A THERMOMETER measures the air temperature. Most thermometers are closed glass tubes containing liquids such as alcohol or mercury. When air around the tube heats the liquid, the liquid expands and moves up the tube. A scale then shows what the actual temperature is.
A BAROMETER measures air pressure. It tells you whether or not the pressure is rising or falling. A rising barometer means sunny and dry conditions, while a falling barometer means stormy and wet conditions. An Italian scientist named Torricelli built the first barometer in 1643.
A SLING PSYCHROMETER measures relative humidity, using the cooling effect of evaporation. Two thermometers are used in a sling psychrometer. Wet the cloth of one of the thermometers and swing the psychrometer around a few times. Water evaporates from the cloth, causing the temperatures on that thermometer to be lower the the other.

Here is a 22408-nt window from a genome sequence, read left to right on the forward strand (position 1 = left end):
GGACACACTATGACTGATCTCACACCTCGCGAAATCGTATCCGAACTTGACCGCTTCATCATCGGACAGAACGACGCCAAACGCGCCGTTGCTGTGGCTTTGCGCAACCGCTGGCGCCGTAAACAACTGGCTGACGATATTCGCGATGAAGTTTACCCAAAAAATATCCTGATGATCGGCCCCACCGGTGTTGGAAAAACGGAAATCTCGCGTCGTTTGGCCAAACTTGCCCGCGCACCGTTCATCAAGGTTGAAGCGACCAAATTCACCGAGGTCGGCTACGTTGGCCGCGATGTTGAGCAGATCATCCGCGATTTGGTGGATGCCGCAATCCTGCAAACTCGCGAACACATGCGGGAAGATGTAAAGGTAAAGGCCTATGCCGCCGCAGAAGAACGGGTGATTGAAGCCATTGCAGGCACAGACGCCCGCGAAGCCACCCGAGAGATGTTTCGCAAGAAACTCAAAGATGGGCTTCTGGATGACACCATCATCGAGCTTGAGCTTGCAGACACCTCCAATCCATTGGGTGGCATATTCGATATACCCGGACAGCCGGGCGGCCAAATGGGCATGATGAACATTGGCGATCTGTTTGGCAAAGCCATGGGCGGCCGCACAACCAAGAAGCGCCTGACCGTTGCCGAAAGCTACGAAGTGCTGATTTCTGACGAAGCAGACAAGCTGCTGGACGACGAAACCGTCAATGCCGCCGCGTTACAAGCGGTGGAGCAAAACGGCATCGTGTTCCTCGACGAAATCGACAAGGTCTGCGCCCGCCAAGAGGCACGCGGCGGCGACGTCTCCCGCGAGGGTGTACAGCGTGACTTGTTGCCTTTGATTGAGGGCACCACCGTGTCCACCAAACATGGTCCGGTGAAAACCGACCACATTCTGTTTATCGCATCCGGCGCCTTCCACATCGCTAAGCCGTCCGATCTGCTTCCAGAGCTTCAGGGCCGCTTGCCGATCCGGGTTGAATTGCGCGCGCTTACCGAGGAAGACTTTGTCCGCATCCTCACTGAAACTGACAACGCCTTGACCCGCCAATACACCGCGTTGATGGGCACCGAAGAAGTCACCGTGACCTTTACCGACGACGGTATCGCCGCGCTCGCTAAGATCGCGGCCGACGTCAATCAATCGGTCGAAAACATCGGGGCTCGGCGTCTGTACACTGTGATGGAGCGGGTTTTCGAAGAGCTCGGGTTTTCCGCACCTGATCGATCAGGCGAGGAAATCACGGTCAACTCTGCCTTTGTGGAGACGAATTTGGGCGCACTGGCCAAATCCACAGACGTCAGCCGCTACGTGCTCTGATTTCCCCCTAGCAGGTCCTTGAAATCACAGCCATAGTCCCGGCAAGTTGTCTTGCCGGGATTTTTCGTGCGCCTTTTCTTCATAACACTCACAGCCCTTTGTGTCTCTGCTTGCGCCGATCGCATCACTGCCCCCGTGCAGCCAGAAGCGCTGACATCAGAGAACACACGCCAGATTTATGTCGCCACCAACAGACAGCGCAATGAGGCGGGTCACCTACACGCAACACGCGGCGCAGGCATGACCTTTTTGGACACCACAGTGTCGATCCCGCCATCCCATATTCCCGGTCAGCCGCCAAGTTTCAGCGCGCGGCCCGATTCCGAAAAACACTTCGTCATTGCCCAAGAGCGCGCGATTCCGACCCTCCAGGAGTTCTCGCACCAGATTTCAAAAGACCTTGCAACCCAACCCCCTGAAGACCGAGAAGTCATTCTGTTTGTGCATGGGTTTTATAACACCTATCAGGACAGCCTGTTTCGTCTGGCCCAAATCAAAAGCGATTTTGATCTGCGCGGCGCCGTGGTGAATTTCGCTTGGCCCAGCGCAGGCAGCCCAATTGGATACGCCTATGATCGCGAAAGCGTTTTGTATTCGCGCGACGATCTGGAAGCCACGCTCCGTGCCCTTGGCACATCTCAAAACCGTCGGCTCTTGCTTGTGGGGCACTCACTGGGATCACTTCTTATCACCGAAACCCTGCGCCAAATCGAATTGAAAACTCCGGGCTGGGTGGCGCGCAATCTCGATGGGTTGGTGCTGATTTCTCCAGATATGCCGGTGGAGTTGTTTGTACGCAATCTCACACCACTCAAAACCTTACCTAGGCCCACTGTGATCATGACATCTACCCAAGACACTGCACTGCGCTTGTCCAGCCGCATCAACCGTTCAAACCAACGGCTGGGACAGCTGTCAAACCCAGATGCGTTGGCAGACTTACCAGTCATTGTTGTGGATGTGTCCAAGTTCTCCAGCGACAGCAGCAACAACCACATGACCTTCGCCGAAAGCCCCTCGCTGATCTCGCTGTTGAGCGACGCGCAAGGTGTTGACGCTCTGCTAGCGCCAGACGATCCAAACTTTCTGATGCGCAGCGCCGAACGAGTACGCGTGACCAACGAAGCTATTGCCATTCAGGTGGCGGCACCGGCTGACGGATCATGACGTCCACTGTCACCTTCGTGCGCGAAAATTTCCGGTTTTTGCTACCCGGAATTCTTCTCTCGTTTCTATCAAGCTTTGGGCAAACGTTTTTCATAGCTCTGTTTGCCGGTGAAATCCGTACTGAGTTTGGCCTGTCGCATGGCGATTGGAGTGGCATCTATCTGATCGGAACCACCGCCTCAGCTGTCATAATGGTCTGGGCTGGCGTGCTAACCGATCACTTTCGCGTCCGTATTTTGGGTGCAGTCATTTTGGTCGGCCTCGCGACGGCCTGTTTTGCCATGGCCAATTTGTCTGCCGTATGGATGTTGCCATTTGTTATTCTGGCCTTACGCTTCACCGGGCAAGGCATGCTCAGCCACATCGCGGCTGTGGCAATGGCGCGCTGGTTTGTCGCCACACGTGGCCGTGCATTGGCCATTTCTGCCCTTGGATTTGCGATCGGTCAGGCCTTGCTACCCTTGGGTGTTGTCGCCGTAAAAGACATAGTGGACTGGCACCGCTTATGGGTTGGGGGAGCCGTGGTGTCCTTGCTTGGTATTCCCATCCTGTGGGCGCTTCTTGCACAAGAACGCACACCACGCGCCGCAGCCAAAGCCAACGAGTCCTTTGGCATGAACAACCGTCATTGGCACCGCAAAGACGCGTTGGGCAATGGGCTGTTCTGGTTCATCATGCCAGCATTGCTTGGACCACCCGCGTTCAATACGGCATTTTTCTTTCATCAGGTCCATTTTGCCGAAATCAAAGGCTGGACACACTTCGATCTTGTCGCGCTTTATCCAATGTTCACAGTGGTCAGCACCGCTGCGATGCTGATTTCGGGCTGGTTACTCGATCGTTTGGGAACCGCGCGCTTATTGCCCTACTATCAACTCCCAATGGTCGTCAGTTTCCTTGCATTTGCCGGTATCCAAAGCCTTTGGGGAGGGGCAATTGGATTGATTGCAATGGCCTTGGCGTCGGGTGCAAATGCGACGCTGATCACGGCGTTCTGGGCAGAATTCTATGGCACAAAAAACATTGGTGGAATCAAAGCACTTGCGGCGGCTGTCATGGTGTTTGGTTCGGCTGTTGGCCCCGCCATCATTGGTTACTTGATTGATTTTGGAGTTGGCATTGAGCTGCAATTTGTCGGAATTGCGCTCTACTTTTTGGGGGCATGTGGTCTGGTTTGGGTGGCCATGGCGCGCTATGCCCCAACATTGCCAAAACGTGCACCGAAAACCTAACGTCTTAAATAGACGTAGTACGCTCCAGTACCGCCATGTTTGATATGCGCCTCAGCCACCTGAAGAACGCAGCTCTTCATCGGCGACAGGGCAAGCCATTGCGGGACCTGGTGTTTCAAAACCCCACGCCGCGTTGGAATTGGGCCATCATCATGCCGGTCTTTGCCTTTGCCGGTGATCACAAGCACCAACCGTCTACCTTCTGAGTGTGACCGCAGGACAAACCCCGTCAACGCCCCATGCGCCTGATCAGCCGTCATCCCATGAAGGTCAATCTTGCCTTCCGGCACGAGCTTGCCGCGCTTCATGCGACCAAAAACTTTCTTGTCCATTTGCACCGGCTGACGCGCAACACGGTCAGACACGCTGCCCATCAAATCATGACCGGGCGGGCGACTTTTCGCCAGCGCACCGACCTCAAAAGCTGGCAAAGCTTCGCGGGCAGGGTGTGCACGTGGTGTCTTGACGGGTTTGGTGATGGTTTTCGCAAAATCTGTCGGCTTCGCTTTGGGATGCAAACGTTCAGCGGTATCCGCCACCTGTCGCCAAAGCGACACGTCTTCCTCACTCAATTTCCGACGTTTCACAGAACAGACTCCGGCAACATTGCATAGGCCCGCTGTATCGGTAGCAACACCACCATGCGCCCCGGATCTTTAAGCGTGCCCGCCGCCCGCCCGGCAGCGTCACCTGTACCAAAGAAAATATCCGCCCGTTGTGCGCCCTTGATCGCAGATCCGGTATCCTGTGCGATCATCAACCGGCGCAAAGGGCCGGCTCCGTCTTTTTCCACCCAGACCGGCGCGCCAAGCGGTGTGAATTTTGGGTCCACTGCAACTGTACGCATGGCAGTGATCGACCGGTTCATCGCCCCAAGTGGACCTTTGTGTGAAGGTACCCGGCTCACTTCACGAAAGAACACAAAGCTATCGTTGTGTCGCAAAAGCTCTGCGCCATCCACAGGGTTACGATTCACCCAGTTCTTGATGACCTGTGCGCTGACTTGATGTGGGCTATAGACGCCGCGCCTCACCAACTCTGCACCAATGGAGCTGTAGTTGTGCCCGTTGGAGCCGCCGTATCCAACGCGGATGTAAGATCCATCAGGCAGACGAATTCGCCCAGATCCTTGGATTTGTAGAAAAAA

A RAIN GAUGE measures the amount of rain that has fallen over a specific time period.
A WIND VANE is an instrument that determines the direction from which the wind is blowing.
An ANEMOMETER measures wind speed. The cups catch the wind, turning a dial attached to the instrument. The dial shows the wind speed.
WEATHER MAPS indicate atmospheric conditions above a large portion of the Earth's surface. Meteorologists use weather maps to forecast the weather.
A HYGROMETER measures the water vapor content of air or the humidity.
A WEATHER BALLOON measures weather conditions higher up in the atmosphere.
A COMPASS is a navigational instrument for finding directions.
WEATHER SATELLITES are used to photograph and track large-scale air movements. Then meteorologists compile and analyze the data with the help of computers.
YOUR EYES are one of the the best ways to help detect the weather. Always keep an eye at the sky and you'll usually be on top of weather conditions.